Ellen:  I don’t think I could pick just one part of it – I enjoy the whole process.  I love research and character development, I love writing a first draft and being surprised by what happens, and I love editing and seeing all the elements of the story coming together into a coherent whole.
PB:  Did the story go the way you always thought it would or did twists and turns surprise you as you wrote them?
Ellen:  There were many, many surprises along the way!  When I started writing, I really didn’t know what the story was going to be, exactly, beyond the idea of following the Mickelson family through the two world wars.  I didn’t at all write the chapters of Keeping The House in the sequence they appear in the book now.  Some of the earliest scenes I wrote were about Elissa and Nick meeting at the dance, and about Wilma making pickles, as well as the World War I scenes from John’s point of view (including the one that now is on page 398!).   I’d actually been working on the book for almost two years before Dolly came on the scene.  That she became the centerpiece of the book – what I ended up structuring the rest of the novel around – was the biggest surprise of all.
PB:  You wrote Wilma Mickelson as a piano virtuoso.  Do you have a musical background?  If so, is the piano your instrument and what is your favorite piece of music to play?
Ellen:  I made Wilma a pianist because she needed to have an abiding passion, something she was conflicted about giving up.  I’m not a pianist – I just took a couple of years of lessons when I was about seven and eight years old – but I was pretty serious about the flute when I was in high school and into college, so I can identify with the process of practicing a piece to try to achieve perfection.  I’ve always liked playing the piano for fun, though, and I’ve enjoyed attempting to play Beethoven’s Sonata Pathetique, which Wilma plays (much more successfully!) in the novel. 
PB:  Have you ever made any of the recipes you researched for Dolly to prepare for her husband Byron?  Any favorites?  In your first years of marital bliss did you keep a cooking journal like Dolly?
Ellen:  You’re funny!  I haven’t made any of Dolly’s recipes, actually, but a bakery is preparing her Lacy Raisin Wafers for book clubs (people can visit my website to sign up to win some) so I’ve sampled those and they’re very good.  I had fun researching the recipes and planning the menus for Dolly and Byron… and when I was newly married I guess I did try to plan out each week’s menus and pay attention to what my husband liked and didn’t like, but I certainly wasn’t as efficient as Dolly!  I imagine if I’d been married in 1950 I would probably have been just like her, though, in the context of those times.  Fortunately for me, getting married in 2001, I was able to put most of my obsessive creative energy into writing fiction.
PB:  Throughout Keeping The House you have quotes from different publications from the first half of the twentieth century.  Which one did you find most outrageous?
Ellen:  The quotes from the Look magazine article “The Other Woman Is Often the Creation of the Wife” and the idea that if a husband is having an affair it is up to his wife to “make adjustments” and “be more cheerful and attractive than usual” seem pretty outrageous.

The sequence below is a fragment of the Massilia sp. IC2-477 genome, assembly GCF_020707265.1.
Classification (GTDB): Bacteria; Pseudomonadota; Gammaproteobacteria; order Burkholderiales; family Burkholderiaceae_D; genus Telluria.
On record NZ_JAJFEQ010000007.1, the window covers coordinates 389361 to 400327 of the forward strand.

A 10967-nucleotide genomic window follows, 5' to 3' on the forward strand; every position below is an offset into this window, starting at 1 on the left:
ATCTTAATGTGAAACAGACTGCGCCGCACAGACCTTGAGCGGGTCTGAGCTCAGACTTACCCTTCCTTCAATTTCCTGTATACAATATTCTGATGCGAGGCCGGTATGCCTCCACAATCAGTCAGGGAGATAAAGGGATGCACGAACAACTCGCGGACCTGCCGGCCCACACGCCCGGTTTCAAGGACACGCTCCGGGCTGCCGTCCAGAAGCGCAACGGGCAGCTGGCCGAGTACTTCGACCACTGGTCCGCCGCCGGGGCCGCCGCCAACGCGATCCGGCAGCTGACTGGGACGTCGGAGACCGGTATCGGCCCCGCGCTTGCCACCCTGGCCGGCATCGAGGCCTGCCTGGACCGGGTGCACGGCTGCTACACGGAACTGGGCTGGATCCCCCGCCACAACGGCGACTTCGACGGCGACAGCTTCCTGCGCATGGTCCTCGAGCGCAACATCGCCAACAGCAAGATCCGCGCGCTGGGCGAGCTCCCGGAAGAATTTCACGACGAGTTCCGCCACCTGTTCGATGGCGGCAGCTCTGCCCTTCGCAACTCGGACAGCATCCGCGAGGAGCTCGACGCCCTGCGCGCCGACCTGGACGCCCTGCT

PB:  On your MySpace page you have posted a picture of a banister and two portraits.  Was there really a Mickelson family and house or are these pictures of your own banister and relatives?
Ellen:  The Mickelsons are totally fictional, and somewhere, someone is going to be surprised that I stole photos of their relatives out of a yearbook-type section of photos in a history about a small town in Wisconsin!  It wasn’t my intention – I got the book to help me lay out the town of Pine Rapids – but when I saw those photos, it was clear to me that that woman was Wilma and that man was Harry.  I always rifle through old photos at antique shops, too, to see if I can find unlabeled photos that seem to be a character.  The banister photo was taken in a bed and breakfast that I visited.  I stole architectural details from many B&B’s in Wisconsin to design the Mickelson house.
PB:  What is the most interesting question you have received while on your book tour to promote Keeping The House?
Ellen:  I’ve received lots of really interesting questions, but one that sticks out in my mind is “What is the significance of the color red for Dolly?”  I hadn’t really thought about it in those terms – somehow I always just knew she’d be drawn to the color.  I remember when I wrote Dolly’s first quilting group scene, there was no question in my mind what she would be wearing – the flaring white dress with red trim and the bright red lipstick (which makes her feel conspicuous among the subdued ladies of the group).  But as a result of getting this question, I realized that red does symbolize Dolly’s passion and daring, and shows how different she is from the other people in Pine Rapids.

Guest Post: Author Susan Coll Talks About Her Home Town Strip

I am very excited and honored to have author Susan Coll grace us with a guest post here at Planet Books!  She is the author of three novels, A Love StoryROCKVILLE PIKE and ACCEPTANCE.  Susan has shared with us the thoughts and events that put her novel ROCKVILLE PIKE into motion here at Planet Books.

~ “Wacky, heartwarming, and deliciously smart, this novel ( A Love Story) of heartbreak and hilarity on the doctoral circuit is the intersection of Laura Zigman, Nora Ephron, and Richard Russo.” 

~ ROCKVILLE PIKE  “is a smart, witty, and funny read that revels in the joy of discovering what life has in store.”  It takes place in Rockville, MD where I attended community college for a couple of years and have loved to shop and dine since I can remember. 

~ ACCEPTANCE is “a comic chronicle of a year in the life in the college admissions cycle.” 


      Cover             A Suburban Comedy of Manners Cover     

                                      A Novel Cover